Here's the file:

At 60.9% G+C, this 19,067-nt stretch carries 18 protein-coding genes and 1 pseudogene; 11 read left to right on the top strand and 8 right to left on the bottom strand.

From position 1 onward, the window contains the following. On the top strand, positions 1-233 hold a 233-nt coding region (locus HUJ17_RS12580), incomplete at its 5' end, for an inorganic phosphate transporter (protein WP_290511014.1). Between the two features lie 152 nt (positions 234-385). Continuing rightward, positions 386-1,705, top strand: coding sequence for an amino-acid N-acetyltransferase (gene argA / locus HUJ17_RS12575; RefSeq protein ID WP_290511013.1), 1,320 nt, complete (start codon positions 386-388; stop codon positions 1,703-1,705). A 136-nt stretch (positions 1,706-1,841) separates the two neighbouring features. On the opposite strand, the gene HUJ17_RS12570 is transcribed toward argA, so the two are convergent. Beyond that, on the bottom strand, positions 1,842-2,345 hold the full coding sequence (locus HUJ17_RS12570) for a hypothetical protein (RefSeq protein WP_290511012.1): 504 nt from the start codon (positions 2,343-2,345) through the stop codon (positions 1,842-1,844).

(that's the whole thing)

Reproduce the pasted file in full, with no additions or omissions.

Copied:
At 60.9% G+C, this 19,067-nt stretch carries 18 protein-coding genes and 1 pseudogene; 11 read left to right on the top strand and 8 right to left on the bottom strand.

From position 1 onward, the window contains the following. On the top strand, positions 1-233 hold a 233-nt coding region (locus HUJ17_RS12580), incomplete at its 5' end, for an inorganic phosphate transporter (protein WP_290511014.1). Between the two features lie 152 nt (positions 234-385). Continuing rightward, positions 386-1,705, top strand: coding sequence for an amino-acid N-acetyltransferase (gene argA / locus HUJ17_RS12575; RefSeq protein ID WP_290511013.1), 1,320 nt, complete (start codon positions 386-388; stop codon positions 1,703-1,705). A 136-nt stretch (positions 1,706-1,841) separates the two neighbouring features. On the opposite strand, the gene HUJ17_RS12570 is transcribed toward argA, so the two are convergent. Beyond that, on the bottom strand, positions 1,842-2,345 hold the full coding sequence (locus HUJ17_RS12570) for a hypothetical protein (RefSeq protein WP_290511012.1): 504 nt from the start codon (positions 2,343-2,345) through the stop codon (positions 1,842-1,844).